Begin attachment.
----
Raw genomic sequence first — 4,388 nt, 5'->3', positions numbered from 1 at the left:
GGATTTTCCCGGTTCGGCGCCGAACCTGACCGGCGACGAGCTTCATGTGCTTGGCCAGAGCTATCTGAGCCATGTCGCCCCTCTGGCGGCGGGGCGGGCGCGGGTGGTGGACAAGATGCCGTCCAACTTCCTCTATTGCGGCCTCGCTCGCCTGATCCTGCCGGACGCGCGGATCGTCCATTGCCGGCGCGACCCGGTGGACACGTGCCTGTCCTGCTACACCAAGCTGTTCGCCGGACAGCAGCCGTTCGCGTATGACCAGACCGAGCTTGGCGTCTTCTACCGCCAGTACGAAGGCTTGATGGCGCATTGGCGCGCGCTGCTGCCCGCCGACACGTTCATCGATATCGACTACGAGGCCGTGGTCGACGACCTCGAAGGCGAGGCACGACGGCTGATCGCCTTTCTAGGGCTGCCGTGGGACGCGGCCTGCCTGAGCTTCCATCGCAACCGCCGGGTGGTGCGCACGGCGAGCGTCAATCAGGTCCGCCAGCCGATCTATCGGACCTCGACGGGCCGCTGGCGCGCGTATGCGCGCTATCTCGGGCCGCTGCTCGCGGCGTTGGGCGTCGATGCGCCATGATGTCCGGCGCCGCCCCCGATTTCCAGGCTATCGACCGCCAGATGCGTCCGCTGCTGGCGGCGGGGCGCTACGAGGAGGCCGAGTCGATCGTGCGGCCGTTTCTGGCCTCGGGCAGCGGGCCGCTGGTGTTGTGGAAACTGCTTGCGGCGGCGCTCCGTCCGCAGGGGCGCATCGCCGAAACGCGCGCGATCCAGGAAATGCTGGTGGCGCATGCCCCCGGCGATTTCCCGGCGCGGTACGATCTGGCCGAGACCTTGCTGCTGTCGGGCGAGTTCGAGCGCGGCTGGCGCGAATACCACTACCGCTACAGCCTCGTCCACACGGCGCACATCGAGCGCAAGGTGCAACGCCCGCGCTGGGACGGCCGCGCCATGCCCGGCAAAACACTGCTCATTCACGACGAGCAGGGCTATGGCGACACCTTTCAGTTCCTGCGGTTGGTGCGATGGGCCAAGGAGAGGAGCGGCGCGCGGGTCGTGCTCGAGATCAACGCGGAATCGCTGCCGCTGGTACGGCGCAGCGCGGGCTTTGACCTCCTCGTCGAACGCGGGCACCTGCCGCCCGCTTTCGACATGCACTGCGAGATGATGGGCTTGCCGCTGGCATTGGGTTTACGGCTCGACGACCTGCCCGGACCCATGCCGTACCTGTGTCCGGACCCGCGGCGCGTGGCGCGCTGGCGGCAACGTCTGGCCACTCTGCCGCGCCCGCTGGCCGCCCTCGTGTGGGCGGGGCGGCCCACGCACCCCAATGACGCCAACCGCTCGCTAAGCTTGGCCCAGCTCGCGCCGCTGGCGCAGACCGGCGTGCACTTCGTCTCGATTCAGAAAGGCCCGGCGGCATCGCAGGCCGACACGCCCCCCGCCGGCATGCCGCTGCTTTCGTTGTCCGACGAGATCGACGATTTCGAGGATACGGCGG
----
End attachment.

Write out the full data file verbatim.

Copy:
Raw genomic sequence first — 4,388 nt, 5'->3', positions numbered from 1 at the left:
GGATTTTCCCGGTTCGGCGCCGAACCTGACCGGCGACGAGCTTCATGTGCTTGGCCAGAGCTATCTGAGCCATGTCGCCCCTCTGGCGGCGGGGCGGGCGCGGGTGGTGGACAAGATGCCGTCCAACTTCCTCTATTGCGGCCTCGCTCGCCTGATCCTGCCGGACGCGCGGATCGTCCATTGCCGGCGCGACCCGGTGGACACGTGCCTGTCCTGCTACACCAAGCTGTTCGCCGGACAGCAGCCGTTCGCGTATGACCAGACCGAGCTTGGCGTCTTCTACCGCCAGTACGAAGGCTTGATGGCGCATTGGCGCGCGCTGCTGCCCGCCGACACGTTCATCGATATCGACTACGAGGCCGTGGTCGACGACCTCGAAGGCGAGGCACGACGGCTGATCGCCTTTCTAGGGCTGCCGTGGGACGCGGCCTGCCTGAGCTTCCATCGCAACCGCCGGGTGGTGCGCACGGCGAGCGTCAATCAGGTCCGCCAGCCGATCTATCGGACCTCGACGGGCCGCTGGCGCGCGTATGCGCGCTATCTCGGGCCGCTGCTCGCGGCGTTGGGCGTCGATGCGCCATGATGTCCGGCGCCGCCCCCGATTTCCAGGCTATCGACCGCCAGATGCGTCCGCTGCTGGCGGCGGGGCGCTACGAGGAGGCCGAGTCGATCGTGCGGCCGTTTCTGGCCTCGGGCAGCGGGCCGCTGGTGTTGTGGAAACTGCTTGCGGCGGCGCTCCGTCCGCAGGGGCGCATCGCCGAAACGCGCGCGATCCAGGAAATGCTGGTGGCGCATGCCCCCGGCGATTTCCCGGCGCGGTACGATCTGGCCGAGACCTTGCTGCTGTCGGGCGAGTTCGAGCGCGGCTGGCGCGAATACCACTACCGCTACAGCCTCGTCCACACGGCGCACATCGAGCGCAAGGTGCAACGCCCGCGCTGGGACGGCCGCGCCATGCCCGGCAAAACACTGCTCATTCACGACGAGCAGGGCTATGGCGACACCTTTCAGTTCCTGCGGTTGGTGCGATGGGCCAAGGAGAGGAGCGGCGCGCGGGTCGTGCTCGAGATCAACGCGGAATCGCTGCCGCTGGTACGGCGCAGCGCGGGCTTTGACCTCCTCGTCGAACGCGGGCACCTGCCGCCCGCTTTCGACATGCACTGCGAGATGATGGGCTTGCCGCTGGCATTGGGTTTACGGCTCGACGACCTGCCCGGACCCATGCCGTACCTGTGTCCGGACCCGCGGCGCGTGGCGCGCTGGCGGCAACGTCTGGCCACTCTGCCGCGCCCGCTGGCCGCCCTCGTGTGGGCGGGGCGGCCCACGCACCCCAATGACGCCAACCGCTCGCTAAGCTTGGCCCAGCTCGCGCCGCTGGCGCAGACCGGCGTGCACTTCGTCTCGATTCAGAAAGGCCCGGCGGCATCGCAGGCCGACACGCCCCCCGCCGGCATGCCGCTGCTTTCGTTGTCCGACGAGATCGACGATTTCGAGGATACGGCGG